AP Photo
October 26, 2015

Second-ranked Baylor's pursuit of a playoff spot will go on without star quarterback Seth Russell, who needs season-ending neck surgery.

Russell saw a specialist Monday, two days after he fractured a bone during a win over Iowa State. The school said surgery was recommended to repair damage to his cervical vertebra, and that the typical recovery time is six months.

''Seth exemplifies the spirit and will of our football team, and through this our team will keep that spirit alive and well for him,'' coach Art Briles said in a statement released by the school.

The junior quarterback got hurt on a run late Saturday against Iowa State, when the two-time defending Big 12 champion Bears improved to 7-0 with a 45-27 win.

Russell is the top-rated passer in the Bowl Subdivision, completing 119 of 200 passes for 2,104 yards with 29 touchdowns and six interceptions. He also ran for six scores in his first season starting for the NCAA's top offense (686 total yards, 61 points a game).

Freshman Jarrett Stidham will take over as the starter. He has played in every game so far, and has some extra time to prepare for his first start since the Bears are off this week before playing Nov. 5 at Kansas State.

Stidham has completed 24 of 28 passes for 331 yards with six touchdowns and no interceptions. Sophomore Chris Johnson has moved from receiver back to quarterback as Stidham's backup.

''We certainly have tons of confidence in Jarrett. ... Maturity-wise, he doesn't seem like a freshman, act like a freshman or perform like a freshman,'' Briles said earlier Monday on the weekly Big 12 coaches teleconference. ''He's a guy that's instinctively and athletically ready to play.''

Russell, a devout Christian, posted a message on his Twitter and Instagram accounts Sunday that read, ''His plan isn't always clear..but trusting in His plan for me. Thanks for all the prayers Baylor.''

While Russell had no updates about his condition Monday on Twitter after Baylor announced the surgery, he did respond to get-well messages from TCU quarterback Trevone Boykin and running back Aaron Green.

After Boykin tweeted, ''Get well soon bruh..', Russell replied, ''Thanks man! Y'all keep ballin'' to the quarterback of the fifth-ranked Horned Frogs.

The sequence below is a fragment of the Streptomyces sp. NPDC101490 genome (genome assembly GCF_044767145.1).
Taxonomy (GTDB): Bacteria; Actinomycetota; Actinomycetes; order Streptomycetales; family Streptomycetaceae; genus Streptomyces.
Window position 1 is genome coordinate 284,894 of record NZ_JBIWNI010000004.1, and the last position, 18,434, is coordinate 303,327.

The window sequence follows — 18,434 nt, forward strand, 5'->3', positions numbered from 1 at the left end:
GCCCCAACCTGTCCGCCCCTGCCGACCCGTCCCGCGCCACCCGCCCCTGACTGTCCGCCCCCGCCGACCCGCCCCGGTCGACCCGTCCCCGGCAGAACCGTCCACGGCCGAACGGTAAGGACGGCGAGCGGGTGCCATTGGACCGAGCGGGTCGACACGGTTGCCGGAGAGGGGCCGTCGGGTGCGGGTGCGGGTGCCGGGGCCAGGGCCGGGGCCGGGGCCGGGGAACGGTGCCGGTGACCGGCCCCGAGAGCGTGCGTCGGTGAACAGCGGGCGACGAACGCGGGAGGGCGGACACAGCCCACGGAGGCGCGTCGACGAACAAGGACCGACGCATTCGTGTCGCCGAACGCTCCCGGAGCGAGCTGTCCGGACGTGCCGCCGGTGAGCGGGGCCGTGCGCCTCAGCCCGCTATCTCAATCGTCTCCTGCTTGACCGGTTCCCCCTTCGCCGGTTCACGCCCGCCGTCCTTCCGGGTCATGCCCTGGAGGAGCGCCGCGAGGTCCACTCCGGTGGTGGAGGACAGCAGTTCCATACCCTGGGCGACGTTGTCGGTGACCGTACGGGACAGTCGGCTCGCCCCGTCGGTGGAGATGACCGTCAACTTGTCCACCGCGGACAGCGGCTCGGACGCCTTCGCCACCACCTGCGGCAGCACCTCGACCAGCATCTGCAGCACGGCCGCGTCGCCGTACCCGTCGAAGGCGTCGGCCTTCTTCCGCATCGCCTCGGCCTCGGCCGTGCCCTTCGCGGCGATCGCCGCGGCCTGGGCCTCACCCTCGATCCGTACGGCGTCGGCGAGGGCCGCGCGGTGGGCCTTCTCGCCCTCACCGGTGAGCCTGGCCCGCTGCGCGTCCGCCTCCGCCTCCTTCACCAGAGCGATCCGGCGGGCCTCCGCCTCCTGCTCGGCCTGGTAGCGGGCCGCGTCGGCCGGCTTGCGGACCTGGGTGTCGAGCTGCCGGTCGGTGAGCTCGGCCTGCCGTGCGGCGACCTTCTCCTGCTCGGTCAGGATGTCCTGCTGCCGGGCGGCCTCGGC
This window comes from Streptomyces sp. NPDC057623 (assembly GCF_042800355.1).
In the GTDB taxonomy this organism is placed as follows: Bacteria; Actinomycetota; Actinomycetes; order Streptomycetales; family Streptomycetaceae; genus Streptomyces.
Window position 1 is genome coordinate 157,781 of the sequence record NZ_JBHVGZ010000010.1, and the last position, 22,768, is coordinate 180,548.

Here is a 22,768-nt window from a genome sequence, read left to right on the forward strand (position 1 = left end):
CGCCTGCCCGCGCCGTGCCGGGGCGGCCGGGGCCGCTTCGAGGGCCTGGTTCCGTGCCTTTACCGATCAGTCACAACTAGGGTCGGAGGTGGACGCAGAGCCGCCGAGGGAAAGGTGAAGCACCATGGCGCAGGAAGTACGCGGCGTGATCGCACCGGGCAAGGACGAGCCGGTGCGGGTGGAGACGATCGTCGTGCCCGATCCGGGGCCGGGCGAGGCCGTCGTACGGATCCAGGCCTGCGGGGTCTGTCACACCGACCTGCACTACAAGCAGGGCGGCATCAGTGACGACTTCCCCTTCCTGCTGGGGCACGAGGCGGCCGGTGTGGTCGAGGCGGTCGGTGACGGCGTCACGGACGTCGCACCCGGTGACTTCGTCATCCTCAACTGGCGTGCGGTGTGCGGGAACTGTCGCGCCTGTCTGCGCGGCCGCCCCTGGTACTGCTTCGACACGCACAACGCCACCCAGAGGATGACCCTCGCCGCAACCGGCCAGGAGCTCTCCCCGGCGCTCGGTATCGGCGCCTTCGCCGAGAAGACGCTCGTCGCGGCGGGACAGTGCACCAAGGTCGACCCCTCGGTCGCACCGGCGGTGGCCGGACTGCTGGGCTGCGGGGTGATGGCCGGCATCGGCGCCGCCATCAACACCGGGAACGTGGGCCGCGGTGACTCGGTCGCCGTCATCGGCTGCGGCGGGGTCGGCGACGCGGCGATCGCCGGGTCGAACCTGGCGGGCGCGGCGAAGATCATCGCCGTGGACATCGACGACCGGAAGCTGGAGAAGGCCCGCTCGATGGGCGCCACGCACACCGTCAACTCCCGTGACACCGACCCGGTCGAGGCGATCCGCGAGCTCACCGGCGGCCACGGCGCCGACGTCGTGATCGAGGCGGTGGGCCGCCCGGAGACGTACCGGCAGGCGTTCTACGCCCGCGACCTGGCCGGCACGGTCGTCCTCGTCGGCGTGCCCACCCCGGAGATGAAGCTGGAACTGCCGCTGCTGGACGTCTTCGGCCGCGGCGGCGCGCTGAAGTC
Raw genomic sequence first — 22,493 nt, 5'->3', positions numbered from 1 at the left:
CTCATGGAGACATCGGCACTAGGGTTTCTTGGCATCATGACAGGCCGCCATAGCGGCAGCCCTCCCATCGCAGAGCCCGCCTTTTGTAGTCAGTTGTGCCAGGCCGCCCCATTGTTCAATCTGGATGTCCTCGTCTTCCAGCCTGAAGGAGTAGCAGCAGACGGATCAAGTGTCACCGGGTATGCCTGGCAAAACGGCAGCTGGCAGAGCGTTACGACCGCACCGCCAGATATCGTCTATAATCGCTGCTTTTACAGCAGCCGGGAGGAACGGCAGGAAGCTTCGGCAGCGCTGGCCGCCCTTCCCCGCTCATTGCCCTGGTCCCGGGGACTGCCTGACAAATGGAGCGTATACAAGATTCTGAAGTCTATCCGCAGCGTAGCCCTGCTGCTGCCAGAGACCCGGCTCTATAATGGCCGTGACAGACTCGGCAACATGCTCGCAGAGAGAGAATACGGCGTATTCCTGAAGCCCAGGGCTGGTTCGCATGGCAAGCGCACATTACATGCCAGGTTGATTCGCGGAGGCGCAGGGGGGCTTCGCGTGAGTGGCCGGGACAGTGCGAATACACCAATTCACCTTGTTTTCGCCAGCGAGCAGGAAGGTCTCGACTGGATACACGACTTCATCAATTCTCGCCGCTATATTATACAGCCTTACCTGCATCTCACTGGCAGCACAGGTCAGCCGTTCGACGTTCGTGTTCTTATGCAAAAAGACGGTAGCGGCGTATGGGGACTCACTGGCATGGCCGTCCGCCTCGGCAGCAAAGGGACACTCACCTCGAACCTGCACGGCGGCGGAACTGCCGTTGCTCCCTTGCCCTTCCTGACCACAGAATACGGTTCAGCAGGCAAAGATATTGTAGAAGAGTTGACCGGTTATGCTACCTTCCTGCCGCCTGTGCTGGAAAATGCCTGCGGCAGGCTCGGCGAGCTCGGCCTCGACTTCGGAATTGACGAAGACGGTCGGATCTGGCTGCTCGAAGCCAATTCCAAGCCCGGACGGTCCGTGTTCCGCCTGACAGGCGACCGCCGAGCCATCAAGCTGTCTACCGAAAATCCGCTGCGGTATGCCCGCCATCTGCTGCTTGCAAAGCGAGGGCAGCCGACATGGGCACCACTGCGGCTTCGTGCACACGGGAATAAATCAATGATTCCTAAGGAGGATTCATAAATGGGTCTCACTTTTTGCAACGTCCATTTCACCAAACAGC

Baylor, which has won by an average margin of 36 points this season, still faces the most difficult portion of its schedule. After Kansas State, the Bears play 14th-ranked Oklahoma and then have visits to 12th-ranked Oklahoma State and TCU before the finale against Texas.

Stidham takes control of an offense that includes Corey Coleman, the FBS leader with a school-record 18 touchdown catches, and Big 12 rushing leader Shock Linwood. There is also a big, experienced offensive line led by All-America tackle Spencer Drango.

''Just makes all the difference in the world. Especially with the offensive line that we have, plus the dynamic skill people,'' Briles said. ''It certainly takes a lot of pressure off that position, but you know the thing about it is, (Stidham) is a capable player. ... We're not putting a guy out there that's not capable. This guy's good. He's ready.''

Immediately after Baylor won its FBS-best 20th consecutive home game, Russell was described as having a strained neck. X-rays and a CT scan later Saturday revealed the fractured bone.

Russell's final play against Iowa State was a 4-yard run on third-and-5 with 5:36 left, though it was not immediately apparent he was hurt. There was helmet-to-helmet contact when he put his head down pushing forward, and was tackled in a pile with five Cyclones.

When the Bears called timeout and decided to kick a field goal rather than trying to convert a fourth-and-1, Briles said afterward they ''didn't feel like (Russell) was ready to go on that fourth down.''

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